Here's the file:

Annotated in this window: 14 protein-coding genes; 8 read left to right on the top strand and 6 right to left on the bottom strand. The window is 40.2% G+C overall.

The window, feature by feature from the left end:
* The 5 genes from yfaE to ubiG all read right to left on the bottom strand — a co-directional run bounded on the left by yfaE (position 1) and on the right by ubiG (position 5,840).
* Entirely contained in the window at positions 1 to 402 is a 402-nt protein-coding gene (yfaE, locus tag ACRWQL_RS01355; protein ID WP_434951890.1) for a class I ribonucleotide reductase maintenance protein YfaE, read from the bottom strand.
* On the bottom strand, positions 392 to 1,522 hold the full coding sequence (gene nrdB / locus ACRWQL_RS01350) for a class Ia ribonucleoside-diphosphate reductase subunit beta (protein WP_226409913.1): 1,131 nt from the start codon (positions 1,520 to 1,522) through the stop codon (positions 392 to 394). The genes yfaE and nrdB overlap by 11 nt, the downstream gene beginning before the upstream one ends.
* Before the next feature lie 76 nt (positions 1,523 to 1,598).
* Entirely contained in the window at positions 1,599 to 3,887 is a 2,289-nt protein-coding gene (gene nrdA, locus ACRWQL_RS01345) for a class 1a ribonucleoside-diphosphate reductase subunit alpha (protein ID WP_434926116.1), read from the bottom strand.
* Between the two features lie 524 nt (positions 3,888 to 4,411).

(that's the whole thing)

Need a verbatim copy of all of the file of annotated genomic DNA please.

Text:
Annotated in this window: 14 protein-coding genes; 8 read left to right on the top strand and 6 right to left on the bottom strand. The window is 40.2% G+C overall.

The window, feature by feature from the left end:
* The 5 genes from yfaE to ubiG all read right to left on the bottom strand — a co-directional run bounded on the left by yfaE (position 1) and on the right by ubiG (position 5,840).
* Entirely contained in the window at positions 1 to 402 is a 402-nt protein-coding gene (yfaE, locus tag ACRWQL_RS01355; protein ID WP_434951890.1) for a class I ribonucleotide reductase maintenance protein YfaE, read from the bottom strand.
* On the bottom strand, positions 392 to 1,522 hold the full coding sequence (gene nrdB / locus ACRWQL_RS01350) for a class Ia ribonucleoside-diphosphate reductase subunit beta (protein WP_226409913.1): 1,131 nt from the start codon (positions 1,520 to 1,522) through the stop codon (positions 392 to 394). The genes yfaE and nrdB overlap by 11 nt, the downstream gene beginning before the upstream one ends.
* Before the next feature lie 76 nt (positions 1,523 to 1,598).
* Entirely contained in the window at positions 1,599 to 3,887 is a 2,289-nt protein-coding gene (gene nrdA, locus ACRWQL_RS01345) for a class 1a ribonucleoside-diphosphate reductase subunit alpha (protein ID WP_434926116.1), read from the bottom strand.
* Between the two features lie 524 nt (positions 3,888 to 4,411).